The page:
A reply to an email I got:
>anyhow, i think it's sad if everything becomes a la carte. (was watching
> love last night. borrowed the phrase... if anything, the institution of marriage
> gives meaning to the essentially meaningless human relationships abound which i'm
> quite sure a lot of us are looking for.
Relationships do not have to be given meaning by institutions. I believe they can and are valuable in and of themselves (because not everyone looks for meaningless relationships), without needing to be vindicated by external forces. If your relationship was already meaningless prior to marriage, why should legal and social sanction replace what is lacking between you and your partner?
Marriage is an archaic institution which has outlived its time. It was conceptualized for an era where household conveniences, dry cleaners and fast food (for the men) didn't exist, women were poor, weak and needed protection, contraception/abortion didn't exist and as a stable framework for bringing up children. Some might bring up free sex, but prostitution is after all the world's second-oldest profession (the witch doctor being the oldest), and men value sexual novelty which you don't get in marriage. Now women can work and have legal protection and men have washing machines, so you really only need to get married to provide a child 18 years of family stability and a dual-parent environment, and that's not an issue if you don't intend to have children (which is another essay).
In today's society, we all live much longer than we would have millennia ago. You've heard of the Seven Year Itch. Now imagine a few decades with the same person. It's difficult enough to predict what pair of shoes you want to wear next week. Now imagine predicting your feelings over a period of 4 decades (assuming marriage in your late 20s and dying in your late 60s), and at a relatively young and immature age too (ie Late 20s).
As you know, our mutual acquaintance realized after about 8 years of marriage that she didn't want to be with her husband anymore: "The heart has reasons that reason cannot know". How many couples do you think still love each other after decades of marriage? Divorce rates are going up; it is fashionable to attribute this to immorality and immaturity among the young, but why should you stay chained to someone if you realize you don't want to be with them anymore? Far worse, I think, to be stuck in a loveless marriage for years, or even decades, unwilling to part because of fears about peer pressure and gossip. A related problem I have more sympathy for is the problem of finding someone else, if that is one's desire ("Sad my lot and sorry, What shall I do? I cannot live alone!" - Sir Joseph, HMS Pinafore, ie The fear of loneliness), but that segues into my unemployment theory of relationships which is another essay.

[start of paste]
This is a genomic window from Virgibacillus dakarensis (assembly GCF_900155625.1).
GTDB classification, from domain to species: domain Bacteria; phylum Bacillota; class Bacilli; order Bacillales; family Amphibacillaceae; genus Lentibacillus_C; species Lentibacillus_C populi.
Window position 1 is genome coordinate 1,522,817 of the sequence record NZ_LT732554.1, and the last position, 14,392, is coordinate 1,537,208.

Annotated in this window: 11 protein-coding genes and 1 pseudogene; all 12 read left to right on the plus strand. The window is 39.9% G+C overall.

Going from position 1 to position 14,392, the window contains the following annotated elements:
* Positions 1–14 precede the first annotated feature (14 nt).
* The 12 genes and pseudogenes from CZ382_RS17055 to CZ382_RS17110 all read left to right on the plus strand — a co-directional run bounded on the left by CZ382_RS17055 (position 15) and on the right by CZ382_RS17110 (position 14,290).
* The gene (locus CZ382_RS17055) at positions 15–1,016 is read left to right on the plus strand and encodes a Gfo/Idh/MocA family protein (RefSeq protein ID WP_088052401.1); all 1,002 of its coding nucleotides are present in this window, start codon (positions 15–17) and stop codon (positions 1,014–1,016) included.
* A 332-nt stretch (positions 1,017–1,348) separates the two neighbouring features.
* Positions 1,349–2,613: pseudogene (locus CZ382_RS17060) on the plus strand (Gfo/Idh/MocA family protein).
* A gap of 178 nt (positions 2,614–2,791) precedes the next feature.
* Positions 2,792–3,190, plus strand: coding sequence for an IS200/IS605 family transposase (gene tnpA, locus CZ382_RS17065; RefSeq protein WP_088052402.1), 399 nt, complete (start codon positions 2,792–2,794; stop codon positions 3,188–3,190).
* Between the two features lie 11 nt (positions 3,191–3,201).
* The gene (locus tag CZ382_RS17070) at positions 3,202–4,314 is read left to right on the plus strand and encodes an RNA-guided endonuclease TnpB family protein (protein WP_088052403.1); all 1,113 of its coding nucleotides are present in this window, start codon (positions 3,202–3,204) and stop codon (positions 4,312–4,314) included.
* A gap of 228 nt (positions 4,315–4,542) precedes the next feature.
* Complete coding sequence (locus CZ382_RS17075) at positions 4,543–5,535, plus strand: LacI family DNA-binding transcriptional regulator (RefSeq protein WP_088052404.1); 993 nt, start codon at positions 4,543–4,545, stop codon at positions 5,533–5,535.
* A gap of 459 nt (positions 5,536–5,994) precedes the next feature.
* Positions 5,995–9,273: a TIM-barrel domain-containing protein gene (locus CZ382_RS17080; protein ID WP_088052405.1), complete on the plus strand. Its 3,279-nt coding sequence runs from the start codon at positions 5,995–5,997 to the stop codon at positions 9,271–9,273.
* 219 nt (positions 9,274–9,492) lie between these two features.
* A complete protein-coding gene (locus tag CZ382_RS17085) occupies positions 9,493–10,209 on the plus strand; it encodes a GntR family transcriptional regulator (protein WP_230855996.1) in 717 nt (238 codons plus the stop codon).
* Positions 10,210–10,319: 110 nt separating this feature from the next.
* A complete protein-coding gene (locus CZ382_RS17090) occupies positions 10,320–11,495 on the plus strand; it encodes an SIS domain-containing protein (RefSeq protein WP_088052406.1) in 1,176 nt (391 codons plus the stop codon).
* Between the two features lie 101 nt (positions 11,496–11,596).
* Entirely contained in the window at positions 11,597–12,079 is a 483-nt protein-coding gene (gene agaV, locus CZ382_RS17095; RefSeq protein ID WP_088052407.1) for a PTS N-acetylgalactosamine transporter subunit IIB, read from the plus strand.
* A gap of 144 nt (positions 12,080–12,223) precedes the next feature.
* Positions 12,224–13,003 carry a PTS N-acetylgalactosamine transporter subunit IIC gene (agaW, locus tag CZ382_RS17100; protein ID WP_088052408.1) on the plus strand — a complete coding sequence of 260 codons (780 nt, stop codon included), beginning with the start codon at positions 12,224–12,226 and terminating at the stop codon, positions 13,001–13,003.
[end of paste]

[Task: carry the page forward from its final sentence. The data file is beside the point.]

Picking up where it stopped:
Commitment is another red herring often thrown up by defenders of marriage. But then signing a piece of paper does not true commitment entail. Indeed, I would argue that entering into a formal marriage contract shows a lack of commitment - if you lock someone in a room and he has to break the door down in order to escape, and he doesn't, does this show more or less commitment than if you put someone in a room and the door is open for him to walk out of, but he doesn't? A prisoner with a ball chained to his leg is not more committed than the inmate who gets to roam the yard freely. Quite the contrary, really.
Another problem with marriage is that it is romanticised. Some girls don't have a concept of marriage or wedded life but they have a *highly* detailed concept of their wedding. The guests, dress, flowers, music, decor, places they want to go take photos et al. A few have even planned their wedded lives down to what house they want and how many kids they want and what to name them. We (girls especially) have been socialized into deifying marriage and thinking it will somehow cast a golden halo over our lives, but life still goes on. You have to pay the bills, your partner still snores and you still suffer from heartburn after eating bak chor mee.
This is not to say that there is no place for romantic partnerships. There is ample space for these within the institution of cohabitation. Some are suspicious what advantages it would have over marriage. Cohabitation lacks legal sanction, there is freedom of entry and exit, there is no (less?) Romanticisation about lifelong partnership and True Love and it is a more accurate way of showing commitment, if that is valued.
I wanted to slip in something about how not having pre-marital sex is being irresponsible, but it's not that relevant so I'll do it another day.
Basically, marriage should be deromanticised and cohabitation destigmatised. The only scenario I can see marriage having a place in modern society is in the context of child-rearing.
(This post has been edited in minor ways since I sent the email. The thesis statement is, nonetheless, unchanged)